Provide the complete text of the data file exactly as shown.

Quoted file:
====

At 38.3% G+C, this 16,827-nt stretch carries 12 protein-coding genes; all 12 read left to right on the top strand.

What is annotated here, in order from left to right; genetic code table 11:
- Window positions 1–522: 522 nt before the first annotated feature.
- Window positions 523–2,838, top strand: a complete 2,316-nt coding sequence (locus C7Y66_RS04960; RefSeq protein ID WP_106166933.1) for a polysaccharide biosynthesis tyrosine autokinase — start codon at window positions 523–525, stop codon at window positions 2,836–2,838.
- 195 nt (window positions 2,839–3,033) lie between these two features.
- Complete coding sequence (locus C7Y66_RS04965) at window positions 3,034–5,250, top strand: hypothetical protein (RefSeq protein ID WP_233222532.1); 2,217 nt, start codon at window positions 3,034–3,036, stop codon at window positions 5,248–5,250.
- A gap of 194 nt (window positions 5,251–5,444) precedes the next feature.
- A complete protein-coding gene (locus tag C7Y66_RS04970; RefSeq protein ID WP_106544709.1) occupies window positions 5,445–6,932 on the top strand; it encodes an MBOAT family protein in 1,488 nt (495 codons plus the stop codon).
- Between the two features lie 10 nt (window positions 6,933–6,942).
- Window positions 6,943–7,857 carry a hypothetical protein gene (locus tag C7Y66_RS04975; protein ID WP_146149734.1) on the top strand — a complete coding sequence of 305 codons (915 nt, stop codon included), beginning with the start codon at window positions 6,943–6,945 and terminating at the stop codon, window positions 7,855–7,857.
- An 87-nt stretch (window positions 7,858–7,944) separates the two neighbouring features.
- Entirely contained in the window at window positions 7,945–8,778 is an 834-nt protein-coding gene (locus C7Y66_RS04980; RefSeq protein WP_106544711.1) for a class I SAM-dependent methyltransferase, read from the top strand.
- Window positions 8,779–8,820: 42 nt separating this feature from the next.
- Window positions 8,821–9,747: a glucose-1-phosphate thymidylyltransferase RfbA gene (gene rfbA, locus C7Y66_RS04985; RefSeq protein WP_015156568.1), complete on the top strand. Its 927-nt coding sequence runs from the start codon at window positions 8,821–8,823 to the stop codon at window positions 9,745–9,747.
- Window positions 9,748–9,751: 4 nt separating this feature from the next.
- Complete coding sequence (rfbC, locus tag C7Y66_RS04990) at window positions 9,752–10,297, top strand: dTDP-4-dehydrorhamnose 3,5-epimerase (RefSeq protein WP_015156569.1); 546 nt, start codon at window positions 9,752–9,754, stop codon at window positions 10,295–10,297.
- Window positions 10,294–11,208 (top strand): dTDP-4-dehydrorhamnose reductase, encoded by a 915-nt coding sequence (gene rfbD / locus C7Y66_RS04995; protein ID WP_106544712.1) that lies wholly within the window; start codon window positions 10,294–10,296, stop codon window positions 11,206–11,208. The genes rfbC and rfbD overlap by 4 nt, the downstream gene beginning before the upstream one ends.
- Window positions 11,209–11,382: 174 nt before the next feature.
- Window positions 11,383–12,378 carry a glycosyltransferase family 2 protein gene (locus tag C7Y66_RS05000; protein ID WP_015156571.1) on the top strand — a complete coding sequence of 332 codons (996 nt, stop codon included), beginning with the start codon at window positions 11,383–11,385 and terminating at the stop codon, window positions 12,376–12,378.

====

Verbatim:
At 38.3% G+C, this 16,827-nt stretch carries 12 protein-coding genes; all 12 read left to right on the top strand.

What is annotated here, in order from left to right; genetic code table 11:
- Window positions 1–522: 522 nt before the first annotated feature.
- Window positions 523–2,838, top strand: a complete 2,316-nt coding sequence (locus C7Y66_RS04960; RefSeq protein ID WP_106166933.1) for a polysaccharide biosynthesis tyrosine autokinase — start codon at window positions 523–525, stop codon at window positions 2,836–2,838.
- 195 nt (window positions 2,839–3,033) lie between these two features.
- Complete coding sequence (locus C7Y66_RS04965) at window positions 3,034–5,250, top strand: hypothetical protein (RefSeq protein ID WP_233222532.1); 2,217 nt, start codon at window positions 3,034–3,036, stop codon at window positions 5,248–5,250.
- A gap of 194 nt (window positions 5,251–5,444) precedes the next feature.
- A complete protein-coding gene (locus tag C7Y66_RS04970; RefSeq protein ID WP_106544709.1) occupies window positions 5,445–6,932 on the top strand; it encodes an MBOAT family protein in 1,488 nt (495 codons plus the stop codon).
- Between the two features lie 10 nt (window positions 6,933–6,942).
- Window positions 6,943–7,857 carry a hypothetical protein gene (locus tag C7Y66_RS04975; protein ID WP_146149734.1) on the top strand — a complete coding sequence of 305 codons (915 nt, stop codon included), beginning with the start codon at window positions 6,943–6,945 and terminating at the stop codon, window positions 7,855–7,857.
- An 87-nt stretch (window positions 7,858–7,944) separates the two neighbouring features.
- Entirely contained in the window at window positions 7,945–8,778 is an 834-nt protein-coding gene (locus C7Y66_RS04980; RefSeq protein WP_106544711.1) for a class I SAM-dependent methyltransferase, read from the top strand.
- Window positions 8,779–8,820: 42 nt separating this feature from the next.
- Window positions 8,821–9,747: a glucose-1-phosphate thymidylyltransferase RfbA gene (gene rfbA, locus C7Y66_RS04985; RefSeq protein WP_015156568.1), complete on the top strand. Its 927-nt coding sequence runs from the start codon at window positions 8,821–8,823 to the stop codon at window positions 9,745–9,747.
- Window positions 9,748–9,751: 4 nt separating this feature from the next.
- Complete coding sequence (rfbC, locus tag C7Y66_RS04990) at window positions 9,752–10,297, top strand: dTDP-4-dehydrorhamnose 3,5-epimerase (RefSeq protein WP_015156569.1); 546 nt, start codon at window positions 9,752–9,754, stop codon at window positions 10,295–10,297.
- Window positions 10,294–11,208 (top strand): dTDP-4-dehydrorhamnose reductase, encoded by a 915-nt coding sequence (gene rfbD / locus C7Y66_RS04995; protein ID WP_106544712.1) that lies wholly within the window; start codon window positions 10,294–10,296, stop codon window positions 11,206–11,208. The genes rfbC and rfbD overlap by 4 nt, the downstream gene beginning before the upstream one ends.
- Window positions 11,209–11,382: 174 nt before the next feature.
- Window positions 11,383–12,378 carry a glycosyltransferase family 2 protein gene (locus tag C7Y66_RS05000; protein ID WP_015156571.1) on the top strand — a complete coding sequence of 332 codons (996 nt, stop codon included), beginning with the start codon at window positions 11,383–11,385 and terminating at the stop codon, window positions 12,376–12,378.